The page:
Classic Cars Worth a Fortune
Classic car prices have risen steadily over the years, and some are worth a sizable fortune. However, determining a vintage car’s worth or fair market value (FMV) goes beyond assessing the body condition, mechanical integrity and the level of restoration undertaken to bring the vehicle to life. In the case of the most expensive cars sold at auction, wealthy car collectors look for two things: limited production numbers and racing provenance.
Those two key factors play essential roles in determining a future classic’s value, but you should also consider market demand. Performance imports from the early 1990s to mid-2000s like the A80 Toyota Supra, Nissan Skyline R32/R33/R34, Subaru Impreza WRX STI and Mitsubishi Lancer Evolution series may not cost as much as a 1962 Ferrari 250 GTO now. But if valuation trends for 1960’s classics apply to more recent performance imports, we would expect import prices to skyrocket further as collectors from that era gain more disposable income.
We created this interactive chart to highlight classic cars worth $100,000+ with the biggest value growth, the classic cars worth under $100,000 that gained the most value and the top 10 classic supercars that are now worth a small island in the Bahamas.
Click on the left tab to sort the cars by their respective percentage (%) increases or total value increase. Then, click on the right tab to filter all vehicles worth over $100k and under $100k.
The $100,000+ Classic Car with the Biggest Value Growth
The 1962-1964 Ferrari 250 GTO SI – The classic car with the greatest total increase in value.
The Ferrari 250 GTO built from 1962 to 1964 ticks all the boxes of an expensive future classic. Ferrari only made 36 examples of the street-legal GTO (Gran Turismo Omologato) for around $18,000 each, and each buyer was approved personally by Enzo Ferrari.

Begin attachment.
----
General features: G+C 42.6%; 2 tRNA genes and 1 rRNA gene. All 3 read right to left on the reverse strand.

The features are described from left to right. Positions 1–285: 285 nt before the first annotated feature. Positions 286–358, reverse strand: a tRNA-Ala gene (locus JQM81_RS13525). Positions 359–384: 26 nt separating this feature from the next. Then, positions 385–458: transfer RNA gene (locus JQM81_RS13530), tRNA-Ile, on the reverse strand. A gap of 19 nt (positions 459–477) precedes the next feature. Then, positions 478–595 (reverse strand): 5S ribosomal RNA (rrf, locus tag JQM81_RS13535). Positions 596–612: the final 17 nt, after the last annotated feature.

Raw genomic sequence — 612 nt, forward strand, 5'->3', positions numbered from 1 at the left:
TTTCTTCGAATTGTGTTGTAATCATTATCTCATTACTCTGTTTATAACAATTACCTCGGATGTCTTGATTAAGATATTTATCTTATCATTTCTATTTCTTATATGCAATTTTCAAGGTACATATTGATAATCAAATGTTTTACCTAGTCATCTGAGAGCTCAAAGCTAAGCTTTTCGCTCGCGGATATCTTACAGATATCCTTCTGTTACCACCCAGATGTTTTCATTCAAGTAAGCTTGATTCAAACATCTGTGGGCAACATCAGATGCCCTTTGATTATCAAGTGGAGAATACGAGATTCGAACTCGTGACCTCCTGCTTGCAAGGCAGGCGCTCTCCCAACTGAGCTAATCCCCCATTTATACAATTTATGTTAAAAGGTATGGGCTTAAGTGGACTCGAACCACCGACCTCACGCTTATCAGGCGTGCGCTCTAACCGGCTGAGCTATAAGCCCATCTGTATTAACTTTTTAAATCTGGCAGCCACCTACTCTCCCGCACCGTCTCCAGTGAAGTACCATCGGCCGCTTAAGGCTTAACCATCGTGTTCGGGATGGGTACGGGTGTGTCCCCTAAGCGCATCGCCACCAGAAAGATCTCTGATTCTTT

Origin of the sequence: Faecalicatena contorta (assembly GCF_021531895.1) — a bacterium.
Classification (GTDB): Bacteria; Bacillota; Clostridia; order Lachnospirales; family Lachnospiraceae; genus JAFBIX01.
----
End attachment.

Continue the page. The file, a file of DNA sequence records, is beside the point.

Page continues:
The Ferrari 250 GTO also earns bragging rights for being the most expensive car sold at auction. In 2018, a pristine 1962 model (chassis# 3413 GT) dropped the hammer to a staggering $48.4 million. Four years earlier, a similar Ferrari 250 GTO that won the 1963 FIA World GT Championship sold for a record-breaking $38.1 million.
If you think that’s crazy, get this: A well-heeled American collector paid $70 million for a 1963 Ferrari 250 GTO (chassis #4153 GT) in a private sale, also in 2018.
The Classic Car Under $100,000 that Gained the Most Value
The 1967 BMW 1600 – The classic car under $100k with the greatest total increase in value.
The BMW New Class (Neue Klasse) lineup of sedans and coupes manufactured between 1962 and 1977 were critical ingredients of BMW’s sporting history and styling lineage. Not only did the New Class establish BMW’s identity as a sports sedan manufacturer, but it rescued the German automaker from insolvency after the 1950s financial crisis. The New Class were also the first production BMW vehicles to feature the iconic Hoffmeister kink.
The 1967 BMW 1600, in particular, is gaining the most value among its New Class siblings. Manufactured from 1964 to 1971, it has a reworked 1.6-liter four-cylinder M10 engine with 83 horsepower and 83 pound-feet of torque.
The Top 10 Classic Supercars Now Worth a Fortune
There’s a reason why classic high-performance vehicles, sports cars and supercars fetch astronomical sums at private sales and auctions. These vehicles were the pinnacle of performance and technology back then, and most came in limited production numbers.
It’s not highly unusual for a vintage supercar to be shrouded in mystery, but none is more perplexing than the Bugatti Type 57 SC Atlantic. Bugatti only sold three handcrafted Atlantics between 1936 to 1938. The first model built in 1936 was destroyed on a level crossing, eventually killing the car’s second owner. Initially built for British banker Victor Rothschild, the vehicle underwent a complex restoration a few decades after the crash.
The third Atlantic was completed in 1938 and is now under the ownership of fashion designer Ralph Lauren. The second Atlantic, however, remains missing to this day. Initially built by Jean Bugatti as a personal car, there are no records of the vehicle’s existence after 1938. If found, experts agree its value is over $119 million (over €100 million), potentially making it the world’s most expensive barn find.
Will Electrification Cause Vintage Car Prices to Rise?
Determining a classic car’s future value requires extensive knowledge, prudent research and a little bit of luck. As the automotive world shifts towards electrification and alternative energies, we expect iconic, gasoline-powered, high-performance vintage cars to demand astronomical prices at auction.
We collected car price data using the Hagerty valuation tool in February 2021. Prices were collected for the last 15 years (2005 – 2021) for over 24 thousand vehicles assuming “Concours” condition (the best condition). The appreciation of each vehicle was calculated in USD and %.